The University of Southern Mississippi marked the one-year anniversary of Hurricane Katrina, Tuesday, Aug. 29, 2006, with a commemoration and dedication event at the front entrance of the Hattiesburg, Miss., campus, where this new live oak was planted to replace one of the many fallen trees on the campus.
Members of the One New Orleans Mass Choir sing during the citywide Remembrance, Renewal, Rebirth Service commemorating the first anniversary of Hurricane Katrina in New Orleans, Tuesday, Aug. 29, 2006.
Americorp volunteer Rose Degele of Michigan looks at the Katrina Memorial sculpture Tuesday, Aug. 29, 2006, at the Town Green in Biloxi, Miss. Degele is part of a group on a 10-month tour on the Gulf Coast. The sculpture, designed by Aaron Kramer is made from recovered objects, donated by Biloxi residents.
Trumpet player Marlon Jordan plays his horn during a memorial in the Lower Ninth Ward of New Orleans to commemorate the victims of Hurricane Katrina on Aug. 29, 2006, the first anniversary of the storm.
Obligher Wegrer, a resident of the Lower Ninth Ward of New Orleans, kneels in prayer in front of a reconstructed canal levee on Aug. 29, 20056, as she remembers her sister and nephew who perished in the aftermath of Hurricane Katrina a year ago. Hundreds of residents of the neighborhood came together to remember the floods and destruction left behind after the storm ravaged the region.
Rev. Danny Digal, left, and altar server Alexis Robin, 10, prepare to celebrate a special anniversary mass for the victims of Hurricane Katrina at Our Lady of Prompt Succor Catholic Church in Chalmette, La., on Aug. 29, 2006, the first anniversary of the deadly storm. Chalmette, located 10 miles southeast of New Orleans, was one of the hardest-hit areas by hurricanes Katrina and Rita.
Friends and relatives of people lost during last year's levee break gathered at New Orleans' 17th Street Canal to toss a wreath into the water during a memorial on the first anniversary of Hurricane Katrina, Aug. 29, 2006. The storm was one of the worst natural disasters in U.S. history killing more than 1,800 people.
President George W. Bush and first lady Laura Bush, foreground, pray during a moment of silence commemorating the first anniversary of Hurricane Katrina at St. Louis Cathedral in New Orleans on Aug. 29, 2006.
A woman wipes tears from her eyes as she cries during a prayer vigil to commemorate the one-year anniversary of Hurricane Katrina in Waveland, Miss., on Aug. 29, 2006. The Gulf Coast area is remembering the victims and survivors of the killer storm.
A shrimp boat works its way up the Mississippi River Gulf Outlet on Aug. 29, 2006, sailing past a monument to the people who lost their lives in St. Bernard Parish in Shell Beach, La. One year ago, Hurricane Katrina came ashore and flooded and heavily damaged most of the area.
Paramedic R.L. Shields salutes a vase of roses representing the 14 Gulfport, Miss., residents killed during Hurricane Katrina, at a one-year anniversary memorial service on Aug. 29, 2006. Several hundred people attended the hour-long ceremony in Gulfport.
Rachel Benefield-Pfaff of Gulfport, Miss., plays "Amazing Grace" on her bagpipes in tribute to the survivors and victims of Hurricane Katrina, Aug. 29, 2006. The Port f Gulfport, which used to be filled with commercial and pleasure boats, is in the process of being rebuilt.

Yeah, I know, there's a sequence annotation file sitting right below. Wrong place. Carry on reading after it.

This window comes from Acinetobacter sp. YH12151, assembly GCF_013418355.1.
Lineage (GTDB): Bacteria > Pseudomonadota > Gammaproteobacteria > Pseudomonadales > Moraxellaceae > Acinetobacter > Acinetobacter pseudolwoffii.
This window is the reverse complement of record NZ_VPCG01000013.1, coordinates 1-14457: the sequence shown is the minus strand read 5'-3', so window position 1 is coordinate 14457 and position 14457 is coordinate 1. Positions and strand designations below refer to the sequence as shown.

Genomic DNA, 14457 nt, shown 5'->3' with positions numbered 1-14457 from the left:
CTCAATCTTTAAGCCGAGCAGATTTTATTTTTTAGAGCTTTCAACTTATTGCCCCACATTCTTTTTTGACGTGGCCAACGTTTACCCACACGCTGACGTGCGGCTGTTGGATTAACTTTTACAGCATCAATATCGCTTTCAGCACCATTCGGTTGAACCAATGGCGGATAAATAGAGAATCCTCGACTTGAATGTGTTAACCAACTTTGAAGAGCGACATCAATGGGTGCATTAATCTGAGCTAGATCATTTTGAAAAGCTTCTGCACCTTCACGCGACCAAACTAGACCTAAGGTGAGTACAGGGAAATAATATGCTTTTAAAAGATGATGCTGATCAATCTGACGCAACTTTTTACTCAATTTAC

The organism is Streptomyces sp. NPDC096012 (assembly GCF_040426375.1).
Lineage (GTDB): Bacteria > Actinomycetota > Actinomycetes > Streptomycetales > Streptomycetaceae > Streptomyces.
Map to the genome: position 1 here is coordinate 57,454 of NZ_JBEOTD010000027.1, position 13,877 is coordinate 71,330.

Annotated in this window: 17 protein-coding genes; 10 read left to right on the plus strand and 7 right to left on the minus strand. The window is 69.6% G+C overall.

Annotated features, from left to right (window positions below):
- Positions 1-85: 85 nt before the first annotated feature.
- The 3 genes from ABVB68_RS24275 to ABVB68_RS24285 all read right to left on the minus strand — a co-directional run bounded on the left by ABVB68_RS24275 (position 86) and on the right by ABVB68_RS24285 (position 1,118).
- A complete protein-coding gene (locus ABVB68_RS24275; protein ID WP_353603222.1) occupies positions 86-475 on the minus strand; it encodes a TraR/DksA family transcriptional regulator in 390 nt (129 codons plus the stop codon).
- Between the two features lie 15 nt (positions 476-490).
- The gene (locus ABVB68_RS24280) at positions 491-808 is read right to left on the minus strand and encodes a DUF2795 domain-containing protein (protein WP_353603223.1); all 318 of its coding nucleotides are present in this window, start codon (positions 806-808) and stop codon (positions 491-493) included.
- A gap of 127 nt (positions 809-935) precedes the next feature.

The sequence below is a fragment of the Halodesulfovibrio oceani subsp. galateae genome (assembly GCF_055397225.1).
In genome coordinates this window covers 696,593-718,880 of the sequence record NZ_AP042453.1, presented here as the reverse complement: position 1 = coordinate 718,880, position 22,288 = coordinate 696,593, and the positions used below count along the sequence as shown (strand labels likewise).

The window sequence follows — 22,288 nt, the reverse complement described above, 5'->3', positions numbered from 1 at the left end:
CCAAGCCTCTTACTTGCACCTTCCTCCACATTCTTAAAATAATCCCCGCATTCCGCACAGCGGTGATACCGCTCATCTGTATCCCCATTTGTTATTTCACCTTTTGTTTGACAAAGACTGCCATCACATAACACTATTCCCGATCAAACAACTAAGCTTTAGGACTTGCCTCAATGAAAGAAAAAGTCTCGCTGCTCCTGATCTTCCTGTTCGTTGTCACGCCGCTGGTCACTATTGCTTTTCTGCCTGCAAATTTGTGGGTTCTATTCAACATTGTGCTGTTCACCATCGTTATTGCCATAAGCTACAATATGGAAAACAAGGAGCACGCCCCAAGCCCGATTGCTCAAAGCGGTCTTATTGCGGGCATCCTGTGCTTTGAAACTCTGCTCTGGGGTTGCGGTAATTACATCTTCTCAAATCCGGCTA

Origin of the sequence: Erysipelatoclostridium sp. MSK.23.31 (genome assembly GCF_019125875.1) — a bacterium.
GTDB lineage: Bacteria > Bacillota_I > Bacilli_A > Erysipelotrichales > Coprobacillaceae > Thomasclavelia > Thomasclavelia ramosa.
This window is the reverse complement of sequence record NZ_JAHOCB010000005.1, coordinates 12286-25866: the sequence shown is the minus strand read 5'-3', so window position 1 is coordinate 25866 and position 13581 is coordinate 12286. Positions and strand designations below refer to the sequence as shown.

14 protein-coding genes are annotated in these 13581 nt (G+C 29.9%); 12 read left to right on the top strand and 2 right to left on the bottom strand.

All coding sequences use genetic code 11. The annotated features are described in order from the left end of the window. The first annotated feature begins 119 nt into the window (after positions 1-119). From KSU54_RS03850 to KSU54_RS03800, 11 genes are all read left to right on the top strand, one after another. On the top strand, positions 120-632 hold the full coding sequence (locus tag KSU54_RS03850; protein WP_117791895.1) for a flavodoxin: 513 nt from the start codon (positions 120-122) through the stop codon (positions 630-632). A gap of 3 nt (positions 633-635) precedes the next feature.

Residents of eastern New Orleans hold a candlelight vigil on Aug. 28, 2006. There were 1,600 candles to commemorate those who lost their lives after the devastation of Hurricane Katrina one year ago. The bags with the candles are on the Lake Ponchartrain Levee in eastern New Orleans. The event included the playing of "Amazing Grace," and "Taps."
Megan Baker 3, on New Orleans, looks at the lights during a candlelight ceremony on Aug. 28, 2006. The ceremony was a remembrance of those who lost their lives after the devastation of Hurricane Katrina one year ago.
A young boy attends a candlelight prayer vigil on Aug. 28, 2006, marking the anniversary of Hurricane Katrina in Bay St. Louis, Miss. Katrina roared ashore a year ago spreading death and destruction to the Gulf Coast, including 11 Mississippi towns and cities.
People look at a plaque on the site of the new Lower Ninth Ward Memorial in New Orleans on Aug. 27, 2006. A monument honoring Ninth Ward victims of Hurricane Katrina was finished Aug. 26.
James Flythe puts a sign reading "I Am Coming Home" in the window of a monument to people rebuilding their homes after Hurricane Katrina in the Lower Ninth Ward of New Orleans on Aug. 27, 2006. The red wooden frame representing the remains of a home with two chairs on the stoop acknowledges the determination of the people of New Orleans to come back and rebuild their homes in the face of difficult odds.
A woman and her children view the new Lower Ninth Ward Memorial on Aug. 27, 2006, in the Lower Ninth Ward of New Orleans. The monument features the facade of a house and poles that symbolize the high water levels that flooded the area.
John Clark, of Arabi, La., sobs during a memorial service on Aug. 20, 2006, at St. Anna's Episcopal Church in New Orleans. The service was for pets that died in the aftermath of Hurricane Katrina. Clark lost his dog Katie-Raz when she went into respiratory failure in the place where they evacuated for the storm.